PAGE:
A woman with a quiet and gentle spirit knows the importance of godly counsel. I think as women we often battle feelings of self sufficiency and believing not only that you can go it alone, but maybe even that you should go it alone. This is not true. We need other women (and men, too) who are firmly rooted in scripture and who speak truth into our lives on a consistent basis. Seek these people. Ask God to reveal them to you. And not only that, but ask God to mold your heart in such a way that you can serve others this way.

A woman with a quiet and gentle spirit has the ability to think critically for herself.  The lack of sound mind present in the world and in the church today burdens me. Some in the church have gone so far as to say that we as women should only endorse the thoughts of our husbands or our parents or our pastors and receive what they say as absolute. But you have been given the ability to discern what is good and pleasing to the Lord and how to live your life in a way that is healthy. Take your thoughts captive to the obedience of Christ. You have been given the responsibility of creating boundaries for your conduct. Perhaps those boundaries won't be exactly what your parents or youth pastor or friends at work think they should be. This is something that you must work through for yourself. And that is not just okay, its really and truly beautiful.

A woman with a quiet and gentle spirit is a woman who serves others. The heart of Christ is the heart of a servant. When you bless others, your life becomes rich and full. Be quick to assist those who are in need. Do your work in such a way that the Lord would use you to draw those around you to Himself. You are the light of the world, called to be an ambassador. Service is often messy and awkward and it might mean you’re the first person there and the last one to leave. Usually, messy awkward heart service doesn’t come with accolades. But the true heart of service does not seek to make a name for itself. Rather, it strives solely to make Christ the center of attention.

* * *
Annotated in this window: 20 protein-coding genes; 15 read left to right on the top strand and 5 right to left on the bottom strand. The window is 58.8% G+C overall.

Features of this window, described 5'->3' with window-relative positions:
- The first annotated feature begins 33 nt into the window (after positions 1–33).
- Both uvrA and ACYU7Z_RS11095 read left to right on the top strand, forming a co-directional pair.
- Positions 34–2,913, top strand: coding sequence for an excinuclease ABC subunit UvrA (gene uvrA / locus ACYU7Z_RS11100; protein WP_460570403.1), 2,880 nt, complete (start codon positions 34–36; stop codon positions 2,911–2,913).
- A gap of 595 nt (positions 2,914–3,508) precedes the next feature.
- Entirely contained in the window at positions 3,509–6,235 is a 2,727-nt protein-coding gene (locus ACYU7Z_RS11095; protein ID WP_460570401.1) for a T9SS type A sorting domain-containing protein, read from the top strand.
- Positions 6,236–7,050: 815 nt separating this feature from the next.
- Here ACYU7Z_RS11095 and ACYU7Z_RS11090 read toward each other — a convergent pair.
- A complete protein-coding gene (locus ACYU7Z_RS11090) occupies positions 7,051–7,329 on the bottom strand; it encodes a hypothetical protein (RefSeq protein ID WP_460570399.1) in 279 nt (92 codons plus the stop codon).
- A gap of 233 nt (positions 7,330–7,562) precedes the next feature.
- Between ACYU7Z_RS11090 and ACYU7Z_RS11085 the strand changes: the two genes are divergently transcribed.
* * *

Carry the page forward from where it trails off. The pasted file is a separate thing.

A woman with a quiet and gentle spirit lives a life of gratitude. Every moment we have on this earth is a gift. Sometimes it seems extraordinary and beautiful and exciting, and sometimes it feels devastating and like we can’t make it another day. But we have been promised that nothing is impossible for the Lord, and that when we are faithful to the small things and obey His commandments, He will enlarge our hearts. In the presence of the Lord, there is fullness of joy, and we enter His presence through the gates of thanksgiving. This is the will of the Father for those in Christ.

A woman with a quiet and gentle spirit knows how to live grace. This might be the scariest of all, because grace moves you. Living grace means letting go. A woman with a quiet and gentle spirit is often described as being gracious toward others, but if you’re anything like me, receiving grace can be terrifying. A woman who lives grace understands that the soul requires room to breathe. It is okay to admit that you don’t have every answer. You will make many mistakes along the way, and those are okay to admit, too. The beautiful thing about grace is that it was completed at the cross. You don’t have to try so hard to do everything right, you simply have to be.